A power move and a poetic force
Kelsey Barnes
16:51 9th April 2021

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"Fearless is getting back up and fighting for what you want over and over again, even though every time you've tried before, you've lost” is one of the lines penned by Swift for the prologue in the album booklet for her second studio album, Fearless. At the time of release on 11/11/2008, she would’ve been 18 and wide-eyed, still reeling from the bubbling success of her self-titled debut and wondering where her music would take her.

After being the most awarded Country album of all time and receiving Album of The Year in 2010, it’s easy to argue no one would have guessed then that 13 years later she would be taking all of us back to the start again as she re-records her first 6 albums. Some might wonder why she’s going to such great lengths, but Taylor has been telling us all along: Fearless is getting back up and fighting for what you want, and what she wants is to own her life’s work.

Fearless (Taylor’s Version) is both a power move and a poetic force. Taylor has been outspoken about musicians owning their work and being rightfully compensated for it, whether it was penning a letter directly to Apple Music or when she cheekily stated she would be re-recording her music during an interview on GMA in August 2019 and sent the internet into a tizzy. Some blamed her for getting her teen self tied up in a contract that favoured everyone but the artist and now she’s looking for a way to make more money as her former label and manager-who-must-not-be-named shopped them around as if Swift’s first 6 studio albums were a used car. But, as always, Taylor knows better. She knows what has set her apart since her self-titled is her lyricism and storytelling and that regardless of who may think they own her life's work, they don’t know the narratives behind each one.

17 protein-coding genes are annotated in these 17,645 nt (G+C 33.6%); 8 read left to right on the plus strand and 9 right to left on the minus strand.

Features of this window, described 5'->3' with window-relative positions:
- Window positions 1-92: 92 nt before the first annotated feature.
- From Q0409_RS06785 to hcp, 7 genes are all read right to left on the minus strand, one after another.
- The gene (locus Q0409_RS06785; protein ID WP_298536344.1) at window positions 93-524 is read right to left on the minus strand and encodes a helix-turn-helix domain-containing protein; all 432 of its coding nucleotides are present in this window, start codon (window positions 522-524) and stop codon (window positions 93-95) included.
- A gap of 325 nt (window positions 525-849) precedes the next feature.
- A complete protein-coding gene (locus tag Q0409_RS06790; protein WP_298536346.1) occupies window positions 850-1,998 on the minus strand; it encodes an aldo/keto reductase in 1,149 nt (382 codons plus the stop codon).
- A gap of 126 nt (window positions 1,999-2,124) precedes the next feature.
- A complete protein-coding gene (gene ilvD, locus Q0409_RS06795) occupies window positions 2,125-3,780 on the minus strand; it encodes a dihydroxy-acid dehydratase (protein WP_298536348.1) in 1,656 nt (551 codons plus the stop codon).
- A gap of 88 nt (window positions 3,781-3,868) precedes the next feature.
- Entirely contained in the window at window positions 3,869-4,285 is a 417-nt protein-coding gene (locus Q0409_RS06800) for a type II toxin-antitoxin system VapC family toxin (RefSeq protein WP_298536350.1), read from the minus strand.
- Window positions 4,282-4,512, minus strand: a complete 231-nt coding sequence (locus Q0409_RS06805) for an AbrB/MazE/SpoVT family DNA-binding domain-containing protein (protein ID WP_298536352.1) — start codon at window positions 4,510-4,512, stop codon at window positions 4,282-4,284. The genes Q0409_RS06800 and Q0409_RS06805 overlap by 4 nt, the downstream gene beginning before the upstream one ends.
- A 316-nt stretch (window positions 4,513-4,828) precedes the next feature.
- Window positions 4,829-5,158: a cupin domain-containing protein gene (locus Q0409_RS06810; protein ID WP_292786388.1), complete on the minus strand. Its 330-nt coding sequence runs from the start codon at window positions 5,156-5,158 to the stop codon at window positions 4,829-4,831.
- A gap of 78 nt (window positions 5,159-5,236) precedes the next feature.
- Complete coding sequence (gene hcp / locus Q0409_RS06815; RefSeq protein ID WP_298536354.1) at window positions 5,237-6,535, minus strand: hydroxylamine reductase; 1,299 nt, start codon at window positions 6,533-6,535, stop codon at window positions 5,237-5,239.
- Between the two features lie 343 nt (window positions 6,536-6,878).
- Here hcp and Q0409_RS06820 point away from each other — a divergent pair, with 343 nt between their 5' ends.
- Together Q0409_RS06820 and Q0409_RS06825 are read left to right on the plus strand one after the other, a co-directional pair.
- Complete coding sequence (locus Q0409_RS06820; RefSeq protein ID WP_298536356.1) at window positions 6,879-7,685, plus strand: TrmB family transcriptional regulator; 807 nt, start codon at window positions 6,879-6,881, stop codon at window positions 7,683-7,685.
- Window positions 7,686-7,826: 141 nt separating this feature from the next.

When comparing the two records, they do seem the same with just a breath of fresh air in 'Taylor's Version'. Rather than trying to make a version of Fearless that buckles to what is considered popular in music now, Swift is creating a bridge between two worlds; one where she’s merging older, timeless songs with a mature voice and outlook. Where some spots on the original recording can feel slightly timid and fearful, the re-recordings are full of robust power; tracks like ‘You Belong With Me (Taylor’s Version)’ is even more of a banger than its predecessor and the deeply underrated ‘The Way I Loved You’ will get its justice in the re-recordings as a song that has always been one of her best and, somehow, ‘Breathe (Taylor’s Version)’ is even more painful than the original with the violins teetering on the edge of haunting. 

Where there are slight changes — refined guitars, fuller drums — it’s clear they lift the song to another level without trying to overshadow her then 18-year-old self. Obviously, what has changed the most is her voice; the country twang she adopted as a teen is now gone. But rather than trying to use her now-experienced and smooth vocals, Taylor never tries to out-sing the teen version of herself. She’s always been good at both acknowledging and honouring the past, understanding the significance in things like the soft, welcoming giggle in ‘Hey Stephen’ that fans love so much, the breathless outro on ‘The Other Side Of The Door’, and the overly dramatic flair of ‘Forever and Always’. There are moments where you can both hear and feel Taylor’s age in the best way, like in the small vocal changes in ‘Fifteen (Taylor’s Version’ which means so much more when you think about her now, at 31, and all of the fans that have grown up alongside her since then.